Courts stand as the final arbiters of many important and controversial issues in the United States. While it is the province of the judicial branch to hear "cases" and "controversies" that impact the immediate parties to a suit, many modern suits impact unrepresented parties and thus have policy implications. To describe this phenomenon, scholars use the terms "private law" and "public law." As public law gained greater prominence, commentators began to realize the need to revise the Federal Rules of Civil Procedure to facilitate this type of litigation. Historically, unrepresented parties who were affected by a suit could use the mechanism of intervention to enter a suit. In 1966, the Federal Rules were modified to allow more liberal intervention than ever before. Many courts cautioned that the expansion of intervention could create complexity and inefficiency in litigation. Although the intervention mechanism is integral to the modern judicial plan for protecting unrepresented parties, over time, some of the courts of appeals have created restrictive standards that significantly frustrate intervention. This Note attempts to offer a solution to balance the competing interests of representation and efficiency by focusing on the different needs of intervention in public- versus private-law litigation. In private-law litigation, intervention is not as necessary since resolution of the suit will likely have little impact on third parties. Furthermore, this is where intervention may create the greatest inefficiency. However, in public-law litigation, third parties have a far greater justification for entering the proceedings. After analyzing exactly how the current circuit split impacts both private- and public-law litigation, this Note proposes new standards which take into account the nature of the suit when determining whether to allow intervention. Therefore, the solution is to use a more relaxed standard for intervention in public-law suits and to use limited intervention to allow the public a voice without adding unnecessary complexity in both types of litigation. Part II explains the background of both intervention and public-law litigation. Part III discusses how the standards for qualifying intervenors may apply differently in public-law litigation and analyzes two areas of disagreement among the courts of appeals. Part IV proposes a solution that protects private plaintiffs while assuring interested parties are able to participate as necessary in public-law cases.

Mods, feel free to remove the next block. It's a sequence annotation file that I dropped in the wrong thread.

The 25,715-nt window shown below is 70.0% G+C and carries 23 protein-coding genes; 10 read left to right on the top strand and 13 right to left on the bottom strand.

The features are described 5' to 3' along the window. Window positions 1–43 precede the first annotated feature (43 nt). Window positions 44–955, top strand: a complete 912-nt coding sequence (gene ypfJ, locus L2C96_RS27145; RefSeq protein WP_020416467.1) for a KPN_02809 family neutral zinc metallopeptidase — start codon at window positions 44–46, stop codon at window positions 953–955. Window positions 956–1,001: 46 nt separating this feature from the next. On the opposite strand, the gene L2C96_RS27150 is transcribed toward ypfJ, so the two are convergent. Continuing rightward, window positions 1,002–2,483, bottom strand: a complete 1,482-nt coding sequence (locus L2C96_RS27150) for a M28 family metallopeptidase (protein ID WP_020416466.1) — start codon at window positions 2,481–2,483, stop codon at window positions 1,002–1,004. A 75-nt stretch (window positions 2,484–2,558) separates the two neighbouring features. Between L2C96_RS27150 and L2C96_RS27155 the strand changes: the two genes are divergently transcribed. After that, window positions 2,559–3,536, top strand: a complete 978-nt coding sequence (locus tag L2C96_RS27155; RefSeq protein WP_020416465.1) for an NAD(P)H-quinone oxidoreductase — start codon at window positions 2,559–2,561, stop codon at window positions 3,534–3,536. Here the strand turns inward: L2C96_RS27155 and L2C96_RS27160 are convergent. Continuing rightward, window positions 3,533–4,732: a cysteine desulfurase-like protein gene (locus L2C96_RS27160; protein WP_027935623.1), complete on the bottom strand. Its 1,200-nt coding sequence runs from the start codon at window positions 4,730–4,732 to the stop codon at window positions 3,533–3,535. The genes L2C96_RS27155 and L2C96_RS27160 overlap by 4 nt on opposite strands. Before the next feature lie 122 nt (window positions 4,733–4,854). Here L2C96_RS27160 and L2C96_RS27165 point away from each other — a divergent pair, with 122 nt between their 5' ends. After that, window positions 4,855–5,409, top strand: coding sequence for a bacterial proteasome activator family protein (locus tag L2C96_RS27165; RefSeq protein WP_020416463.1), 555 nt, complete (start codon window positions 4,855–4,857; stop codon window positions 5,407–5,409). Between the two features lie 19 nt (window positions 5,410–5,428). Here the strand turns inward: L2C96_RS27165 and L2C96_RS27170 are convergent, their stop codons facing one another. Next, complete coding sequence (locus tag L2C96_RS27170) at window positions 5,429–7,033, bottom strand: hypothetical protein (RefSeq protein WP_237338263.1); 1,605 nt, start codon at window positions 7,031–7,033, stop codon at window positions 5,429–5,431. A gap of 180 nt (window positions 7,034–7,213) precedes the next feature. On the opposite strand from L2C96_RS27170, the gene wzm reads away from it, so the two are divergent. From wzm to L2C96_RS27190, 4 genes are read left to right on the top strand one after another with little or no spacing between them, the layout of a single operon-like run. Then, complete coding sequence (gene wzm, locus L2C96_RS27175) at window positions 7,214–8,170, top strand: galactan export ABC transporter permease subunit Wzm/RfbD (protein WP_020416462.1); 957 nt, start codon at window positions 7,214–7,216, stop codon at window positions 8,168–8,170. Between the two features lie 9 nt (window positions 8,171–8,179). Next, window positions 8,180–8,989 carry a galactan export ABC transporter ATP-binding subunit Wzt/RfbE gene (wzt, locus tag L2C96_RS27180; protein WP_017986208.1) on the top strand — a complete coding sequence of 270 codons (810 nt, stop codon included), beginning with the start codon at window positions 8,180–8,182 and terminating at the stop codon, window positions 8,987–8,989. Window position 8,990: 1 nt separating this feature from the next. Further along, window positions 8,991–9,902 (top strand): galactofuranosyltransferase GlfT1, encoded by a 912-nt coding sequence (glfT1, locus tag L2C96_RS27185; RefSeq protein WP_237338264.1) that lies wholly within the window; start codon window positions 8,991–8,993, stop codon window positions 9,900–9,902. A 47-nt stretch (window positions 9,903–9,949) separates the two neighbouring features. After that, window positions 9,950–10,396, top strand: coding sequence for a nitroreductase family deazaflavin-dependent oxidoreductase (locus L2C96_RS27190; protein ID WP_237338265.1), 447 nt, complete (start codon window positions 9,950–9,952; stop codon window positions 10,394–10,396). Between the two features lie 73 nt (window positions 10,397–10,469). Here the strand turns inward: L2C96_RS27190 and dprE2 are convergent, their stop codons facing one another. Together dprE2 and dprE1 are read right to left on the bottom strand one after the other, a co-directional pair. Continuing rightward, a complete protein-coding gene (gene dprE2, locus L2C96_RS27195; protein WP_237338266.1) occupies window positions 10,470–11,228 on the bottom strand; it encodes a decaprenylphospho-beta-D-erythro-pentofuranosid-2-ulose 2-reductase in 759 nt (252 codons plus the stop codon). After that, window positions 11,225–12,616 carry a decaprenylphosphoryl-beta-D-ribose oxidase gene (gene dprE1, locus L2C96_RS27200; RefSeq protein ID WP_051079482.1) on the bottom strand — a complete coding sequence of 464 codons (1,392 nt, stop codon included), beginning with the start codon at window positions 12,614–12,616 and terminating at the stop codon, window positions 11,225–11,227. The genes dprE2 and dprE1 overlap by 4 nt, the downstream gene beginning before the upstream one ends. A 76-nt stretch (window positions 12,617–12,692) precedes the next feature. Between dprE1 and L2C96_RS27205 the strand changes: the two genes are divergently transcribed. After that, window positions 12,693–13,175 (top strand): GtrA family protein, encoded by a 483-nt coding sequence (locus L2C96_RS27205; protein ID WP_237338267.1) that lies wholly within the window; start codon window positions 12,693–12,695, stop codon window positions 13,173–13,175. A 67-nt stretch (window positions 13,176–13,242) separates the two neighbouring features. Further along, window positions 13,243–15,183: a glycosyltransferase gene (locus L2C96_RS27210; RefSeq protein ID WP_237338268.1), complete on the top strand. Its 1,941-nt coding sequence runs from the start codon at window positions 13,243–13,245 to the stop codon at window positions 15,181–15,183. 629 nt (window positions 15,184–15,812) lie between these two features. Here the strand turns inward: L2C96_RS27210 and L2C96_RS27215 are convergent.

Justin P. Gunter,
Dual Standards for Third-Party Intervenors: Distinguishing Between Public-Law and Private-Law Intervention,
66 Vanderbilt Law Review
Available at: https://scholarship.law.vanderbilt.edu/vlr/vol66/iss2/5